Dubrovnik Christmas Traditions
Christmas in the Dubrovnik region has many colourful traditions centred on the true meaning of Christmas, peace and good cheer with family, neighbours and friends.Decorations and gifts have been hand-made for centuries using the fruits of the season, and these crafts are still valued today.Here you’ll find inspiration for Earth-friendly, healthy ways to celebrate the festive season.
Nativity sceneChristmas trees originate from Protestant northern Europe, but until the 19th century in Catholic southern Europe a static Nativity scene was the Christmas centrepiece. In central and eastern Europe the Nativity scene, named a betlem in the Dubrovnik area,became such an important part of the folk art tradition that in some regions it earned a place on the UNESCO cultural heritage list. Wealthier Dubrovnik families would have a wax figure of the baby Jesus Christ which they would place in a tiny wooden manger in a model cave. Sets like this dating back a century still exist today.
Dubrovački betlemi, Dubrovnik Museums Archives
Yule logIt’s not clear where the tradition of bringing a special log into the fireplace at Christmas (or “Yuletide”) originated, but it dates back to pagan times.In Croatian, Christmas Eve shares a name with the Yule log, or Badnjak. In the Dubrovnik region, the Yule log had to be of a certain type of oak, and the tree had to be cut down before dawn so that it fell towards the east. Lighting the Yule log is still a family ceremony. Before lighting, the Yule log is sprinkled with holy water and wine, grains of wheat, bay leaves, rosemary and incense, giving a glorious Christmas scent.The head of the household asks for blessings for the house and family members.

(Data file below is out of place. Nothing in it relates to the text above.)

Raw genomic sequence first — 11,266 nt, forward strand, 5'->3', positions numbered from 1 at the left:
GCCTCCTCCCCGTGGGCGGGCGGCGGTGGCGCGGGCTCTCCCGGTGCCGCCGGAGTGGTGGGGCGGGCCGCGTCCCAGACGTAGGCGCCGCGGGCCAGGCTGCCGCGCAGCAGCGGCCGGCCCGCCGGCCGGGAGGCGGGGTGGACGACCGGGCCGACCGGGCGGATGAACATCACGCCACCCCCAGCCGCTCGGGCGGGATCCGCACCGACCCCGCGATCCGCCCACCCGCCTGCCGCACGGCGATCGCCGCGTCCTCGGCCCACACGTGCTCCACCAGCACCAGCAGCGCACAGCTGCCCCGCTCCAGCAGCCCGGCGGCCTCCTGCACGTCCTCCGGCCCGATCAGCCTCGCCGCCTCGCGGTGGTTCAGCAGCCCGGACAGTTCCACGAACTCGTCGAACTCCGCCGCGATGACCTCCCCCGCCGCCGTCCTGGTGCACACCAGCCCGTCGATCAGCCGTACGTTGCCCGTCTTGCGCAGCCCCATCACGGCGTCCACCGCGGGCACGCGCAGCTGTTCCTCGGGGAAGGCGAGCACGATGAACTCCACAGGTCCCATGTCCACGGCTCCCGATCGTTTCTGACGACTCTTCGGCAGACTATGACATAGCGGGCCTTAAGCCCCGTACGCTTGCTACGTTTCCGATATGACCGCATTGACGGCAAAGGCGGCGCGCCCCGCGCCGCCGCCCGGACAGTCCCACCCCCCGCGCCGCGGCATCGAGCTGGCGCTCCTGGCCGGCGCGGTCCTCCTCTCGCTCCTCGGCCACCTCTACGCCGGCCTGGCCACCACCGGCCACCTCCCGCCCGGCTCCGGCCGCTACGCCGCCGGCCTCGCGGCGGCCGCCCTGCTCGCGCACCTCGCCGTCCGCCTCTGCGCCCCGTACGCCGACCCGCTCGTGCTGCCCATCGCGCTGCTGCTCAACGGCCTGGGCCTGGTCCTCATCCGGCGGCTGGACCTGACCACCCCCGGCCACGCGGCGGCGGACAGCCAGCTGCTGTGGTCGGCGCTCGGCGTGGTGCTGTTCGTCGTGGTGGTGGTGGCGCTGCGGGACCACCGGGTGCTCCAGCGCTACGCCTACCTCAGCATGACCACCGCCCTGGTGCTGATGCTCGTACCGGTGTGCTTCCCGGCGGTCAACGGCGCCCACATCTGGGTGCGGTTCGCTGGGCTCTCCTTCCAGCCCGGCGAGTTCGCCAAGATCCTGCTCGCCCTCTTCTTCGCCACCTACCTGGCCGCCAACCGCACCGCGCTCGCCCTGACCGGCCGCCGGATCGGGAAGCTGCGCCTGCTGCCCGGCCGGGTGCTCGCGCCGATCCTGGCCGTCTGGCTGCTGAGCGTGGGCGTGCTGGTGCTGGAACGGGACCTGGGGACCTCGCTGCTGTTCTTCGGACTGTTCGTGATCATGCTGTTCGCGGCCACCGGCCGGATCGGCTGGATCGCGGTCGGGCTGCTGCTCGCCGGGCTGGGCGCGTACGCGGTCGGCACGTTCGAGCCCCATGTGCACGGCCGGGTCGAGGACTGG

Christmas EveThe house would be cleaned from top to bottom to be sparkling for the special day. The whole household took part in preparations. On Christmas Eve before evening, the lady of the house would sprinkle all corners of the house, terrace and stables with holy water and incense, to cleanse and protect them.
After lighting the Yule log, the household sat down to a modest evening meal out of respect for Christ’s humble origins. Christmas Eve is a fast, and only fish and non-fatty foods are eaten until after Christmas Mass.
On the way home from Mass, people once sang traditional shepherds’ songs. Nowadays, in Dubrovnik the tradition of the kolendari still survives. These are groups of young people who went at dusk from door to door, singing and playing musical instruments. They would stop in front of houses, singing humorous or romantic songs, and used to fire an old-fashioned pistol, saying: “The rifle fires to start the party and invite our friends!” People would invite the kolendari in to treat them to prikle – traditional small doughnut-type pastries made at Christmas, or fruit and nuts, and a little travarica – grappa infused with herbs. You might still see the kolendari in the streets of the old city on Christmas and New Year’s Eve.
After Mass, cold and hungry people were free to tuck into a hearty meal of kraut (soured cabbage cooked with smoked meat), or perhaps a pig’s head, considered a great delicacy and honour for guests. It was either roasted and sprinkled with bitter orange juice, or cooked in a delicious stew with smoked bacon, sausages and mutton.
Christmas DayAfter all the preparations, the house and the table look wonderful decorated with sprigs of rosemary, gorse, olive and bay. The centrepiece of the table was a special Christmas bread known as the luk, in the shape of a bow and arrow, also decorated with herbs, a crucifix and a candle lit just before starting the meal. The traditional luk was revived in recent years and you may come across it in Dubrovnik’s bakeries and cake shops.
Christmas lunch started off with a toast of travarica or rozalin (rose liqueur, a Dubrovnik speciality), followed by broth with noodles, then boiled meat with horseradish or caper sauce. After that camethe starter of cured sausages, pršut, olives and cheese. Then came the main course of roast pork loin flavoured with rosemary, again sprinkled with lemon or bitter orange juice. The traditional accompaniment was a salad of lettuce and rocket. Pork brawn was another Christmas time delicacy.Dessert was dried fruit and nuts, apples and oranges. All of these are still features of Christmas lunch in many Dubrovnik households.
If you’d like to try Christmas in the spirit of old Dubrovnik, look out for decorations, gifts and treats on local markets or specialist souvenir shops selling local produce. Also keep an eye out for craft workshops and check out the Internet for a wealth of information on local Christmas traditions.